Research Consensus: Traditionally used for centuries, and modern studies confirm its multiple benefits, especially concerning stress and anxiety relief.
Ashwagandha, also known as Withania somnifera, is an adaptogenic herb that has been used for thousands of years in Ayurvedic medicine. It's known for its potential to combat stress, improve vitality, and enhance overall well-being.
- A study showed that participants had a 72% reduction in anxiety scores after two months of ashwagandha supplementation.
- Stress and Anxiety Reduction: Several studies have shown that ashwagandha may effectively reduce symptoms in people with stress and anxiety disorders. One study found that participants who took ashwagandha had a reduction in scores on the stress-assessment scale by 44%, compared to a 5.5% reduction in the placebo group.
- Cognitive and Memory Enhancement: Ashwagandha might have neuroprotective effects. In one controlled study, healthy men who took ashwagandha capsules reported a 76% increase in task performance and a 57% increase in attention compared to those on a placebo.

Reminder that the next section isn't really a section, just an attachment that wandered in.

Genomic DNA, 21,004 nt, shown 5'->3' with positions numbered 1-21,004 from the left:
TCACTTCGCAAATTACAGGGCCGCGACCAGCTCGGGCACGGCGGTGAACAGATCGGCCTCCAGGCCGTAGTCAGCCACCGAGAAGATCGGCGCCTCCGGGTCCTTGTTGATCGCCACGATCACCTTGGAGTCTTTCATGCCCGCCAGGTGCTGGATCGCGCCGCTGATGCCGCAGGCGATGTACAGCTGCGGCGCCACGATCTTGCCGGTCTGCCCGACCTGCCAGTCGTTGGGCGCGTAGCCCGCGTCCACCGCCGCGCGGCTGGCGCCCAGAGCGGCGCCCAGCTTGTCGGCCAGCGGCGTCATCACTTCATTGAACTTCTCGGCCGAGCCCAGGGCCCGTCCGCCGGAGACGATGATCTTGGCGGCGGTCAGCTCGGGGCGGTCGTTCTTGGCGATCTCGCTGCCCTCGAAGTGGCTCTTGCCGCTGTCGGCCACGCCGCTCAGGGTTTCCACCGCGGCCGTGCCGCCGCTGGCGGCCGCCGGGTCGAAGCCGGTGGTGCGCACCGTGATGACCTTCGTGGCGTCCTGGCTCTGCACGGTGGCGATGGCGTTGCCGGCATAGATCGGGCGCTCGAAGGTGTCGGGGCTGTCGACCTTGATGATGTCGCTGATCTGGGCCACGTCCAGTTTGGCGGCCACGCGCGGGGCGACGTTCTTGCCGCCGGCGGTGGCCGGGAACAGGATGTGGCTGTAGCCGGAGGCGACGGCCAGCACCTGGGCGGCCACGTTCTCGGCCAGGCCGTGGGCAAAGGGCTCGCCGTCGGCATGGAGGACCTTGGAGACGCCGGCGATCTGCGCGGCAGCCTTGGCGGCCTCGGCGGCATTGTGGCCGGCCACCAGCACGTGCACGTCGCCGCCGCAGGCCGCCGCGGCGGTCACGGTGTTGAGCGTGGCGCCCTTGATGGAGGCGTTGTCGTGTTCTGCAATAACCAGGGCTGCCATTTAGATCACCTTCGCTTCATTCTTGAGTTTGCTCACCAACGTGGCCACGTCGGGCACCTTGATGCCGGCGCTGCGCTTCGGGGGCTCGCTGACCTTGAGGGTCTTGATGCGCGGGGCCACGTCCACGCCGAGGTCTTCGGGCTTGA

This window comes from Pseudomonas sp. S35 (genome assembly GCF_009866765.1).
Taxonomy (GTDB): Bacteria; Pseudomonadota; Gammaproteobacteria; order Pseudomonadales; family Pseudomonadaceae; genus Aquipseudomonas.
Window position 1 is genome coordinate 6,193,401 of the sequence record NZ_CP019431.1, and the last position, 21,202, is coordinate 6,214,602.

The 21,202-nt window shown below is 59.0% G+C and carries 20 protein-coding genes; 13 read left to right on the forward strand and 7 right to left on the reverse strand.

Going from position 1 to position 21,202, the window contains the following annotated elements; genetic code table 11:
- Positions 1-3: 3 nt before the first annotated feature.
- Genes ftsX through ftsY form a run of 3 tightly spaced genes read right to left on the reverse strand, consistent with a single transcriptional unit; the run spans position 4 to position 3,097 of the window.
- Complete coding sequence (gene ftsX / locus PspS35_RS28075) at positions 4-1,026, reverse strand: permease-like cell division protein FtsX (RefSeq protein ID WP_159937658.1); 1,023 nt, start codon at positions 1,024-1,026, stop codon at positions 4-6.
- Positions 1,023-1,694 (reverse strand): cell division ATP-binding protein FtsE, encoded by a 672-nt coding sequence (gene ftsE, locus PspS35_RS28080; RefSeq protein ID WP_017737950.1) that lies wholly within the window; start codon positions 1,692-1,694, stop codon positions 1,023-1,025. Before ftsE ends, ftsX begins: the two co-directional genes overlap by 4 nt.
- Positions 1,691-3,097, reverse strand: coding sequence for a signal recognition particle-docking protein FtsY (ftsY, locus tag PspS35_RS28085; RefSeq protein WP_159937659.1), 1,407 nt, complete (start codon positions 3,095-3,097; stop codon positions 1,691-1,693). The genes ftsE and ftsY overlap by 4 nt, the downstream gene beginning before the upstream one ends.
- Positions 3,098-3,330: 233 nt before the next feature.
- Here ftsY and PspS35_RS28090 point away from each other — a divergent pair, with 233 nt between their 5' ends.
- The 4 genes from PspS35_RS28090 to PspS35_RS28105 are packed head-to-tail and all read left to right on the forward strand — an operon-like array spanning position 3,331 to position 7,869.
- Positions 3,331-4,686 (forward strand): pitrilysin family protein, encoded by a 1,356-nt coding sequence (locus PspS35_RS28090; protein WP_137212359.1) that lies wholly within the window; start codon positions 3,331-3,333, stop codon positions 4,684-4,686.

- Improve Sleep Quality: Given its calming properties, ashwagandha has been shown to improve sleep. In a study, participants taking ashwagandha root extract experienced improved sleep quality and had a 72% increase in sleep duration compared to the placebo group.
- Increased Muscle Mass and Strength: Some studies suggest that ashwagandha might improve body composition and increase muscle strength. Participants in a resistance training program showed a significantly greater increase in muscle strength and size when supplementing with ashwagandha compared to placebo.
- Reduced Blood Sugar Levels: Ashwagandha might help reduce blood sugar levels. In several studies, participants experienced an average reduction of 12% in fasting blood sugar levels when taking ashwagandha compared to placebo.